I picked up a can of MAF cleaner, removed it and cleaned it, cleaned the intake duct really good, and threw in a bit of Seafoam into the gas tank. The car seemed to be running smooth enough to drive up the street to the gas station where I topped it off. At higher RPM's (~3k+) the engine feels smooth, though does seem to lack power. By the time I returned home the car wasn't running worse or anything, but there was the smell of what I could only describe as heat. Not the engine overheating, not anything on fire, but something was definitely getting hotter than usual. There was a bit of smoke coming from the back of the engine and it didn't smell like oil. Could a clogged cat be the culprit?
Ordered an infrared thermometer which should arrive tomorrow, my brother (is300 owner as well as all around gearhead) said testing the temp before and after the cats should provide pretty solid confirmation of this or rule it out. Am I on the right track here?

Igniter was never unplugged, and it does appear to be a clean and solid connection.

Let me double check all electrical connections at the coil packs and see what happens...
 

·
Registered
Joined
·
2,389 Posts
Thanks for the reply!

Coil connections all snapped firmly into place when I put everything back together, I will double check though to be sure.
I picked up a can of MAF cleaner, removed it and cleaned it, cleaned the intake duct really good, and threw in a bit of Seafoam into the gas tank. The car seemed to be running smooth enough to drive up the street to the gas station where I topped it off. At higher RPM's (~3k+) the engine feels smooth, though does seem to lack power. By the time I returned home the car wasn't running worse or anything, but there was the smell of what I could only describe as heat. Not the engine overheating, not anything on fire, but something was definitely getting hotter than usual. There was a bit of smoke coming from the back of the engine and it didn't smell like oil. Could a clogged cat be the culprit?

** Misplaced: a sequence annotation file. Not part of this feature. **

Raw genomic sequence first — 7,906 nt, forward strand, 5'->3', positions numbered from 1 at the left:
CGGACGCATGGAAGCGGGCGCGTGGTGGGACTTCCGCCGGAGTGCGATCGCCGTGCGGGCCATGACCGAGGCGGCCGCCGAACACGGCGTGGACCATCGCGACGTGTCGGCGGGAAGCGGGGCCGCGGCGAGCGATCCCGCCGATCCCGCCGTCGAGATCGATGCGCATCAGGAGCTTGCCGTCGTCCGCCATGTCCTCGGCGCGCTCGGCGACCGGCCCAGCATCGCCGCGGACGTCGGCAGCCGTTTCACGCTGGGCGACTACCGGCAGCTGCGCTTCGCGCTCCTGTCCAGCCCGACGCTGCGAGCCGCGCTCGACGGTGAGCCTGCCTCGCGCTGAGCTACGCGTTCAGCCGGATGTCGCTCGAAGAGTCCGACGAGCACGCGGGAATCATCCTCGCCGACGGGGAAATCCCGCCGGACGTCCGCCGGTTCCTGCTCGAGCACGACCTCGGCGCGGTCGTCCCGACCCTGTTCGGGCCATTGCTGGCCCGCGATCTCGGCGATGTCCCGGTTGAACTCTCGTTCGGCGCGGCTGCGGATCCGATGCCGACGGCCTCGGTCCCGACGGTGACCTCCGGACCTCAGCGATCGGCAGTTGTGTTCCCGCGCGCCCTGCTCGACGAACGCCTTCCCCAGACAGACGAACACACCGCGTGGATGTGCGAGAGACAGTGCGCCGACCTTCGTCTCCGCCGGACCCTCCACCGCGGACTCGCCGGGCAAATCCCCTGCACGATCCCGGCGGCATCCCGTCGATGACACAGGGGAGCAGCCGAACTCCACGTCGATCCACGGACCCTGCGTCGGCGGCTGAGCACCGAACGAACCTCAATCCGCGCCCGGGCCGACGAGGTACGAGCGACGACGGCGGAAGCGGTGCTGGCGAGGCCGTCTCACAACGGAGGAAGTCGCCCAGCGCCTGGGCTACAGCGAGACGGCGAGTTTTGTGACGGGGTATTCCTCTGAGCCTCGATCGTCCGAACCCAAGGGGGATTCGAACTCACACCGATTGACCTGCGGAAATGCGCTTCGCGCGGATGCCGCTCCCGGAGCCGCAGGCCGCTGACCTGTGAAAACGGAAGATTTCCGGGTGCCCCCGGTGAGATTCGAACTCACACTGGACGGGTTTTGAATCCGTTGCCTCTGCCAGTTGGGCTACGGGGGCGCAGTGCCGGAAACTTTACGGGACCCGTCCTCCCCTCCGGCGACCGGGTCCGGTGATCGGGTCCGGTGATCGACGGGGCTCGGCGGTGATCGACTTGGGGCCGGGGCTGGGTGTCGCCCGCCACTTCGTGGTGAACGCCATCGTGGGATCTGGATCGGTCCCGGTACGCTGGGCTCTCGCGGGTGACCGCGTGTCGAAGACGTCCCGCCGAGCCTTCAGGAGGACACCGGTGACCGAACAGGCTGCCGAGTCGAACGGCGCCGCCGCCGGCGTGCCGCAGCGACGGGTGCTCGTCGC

Ordered an infrared thermometer which should arrive tomorrow, my brother (is300 owner as well as all around gearhead) said testing the temp before and after the cats should provide pretty solid confirmation of this or rule it out. Am I on the right track here?

Igniter was never unplugged, and it does appear to be a clean and solid connection.

Let me double check all electrical connections at the coil packs and see what happens...
Yes it could be a cat. If it is smooth until it warms ll the way up.
 

·
Registered
Joined
·
6 Posts
Discussion Starter #5
Connections appear good, temps before/after cat(s) don't indicate anything wrong with that system, cleared the memory and ran with the MAF unplugged then plugged in and while it didn't make much of a difference, I don't think that's the culprit because if it was, all cylinders would be misfiring.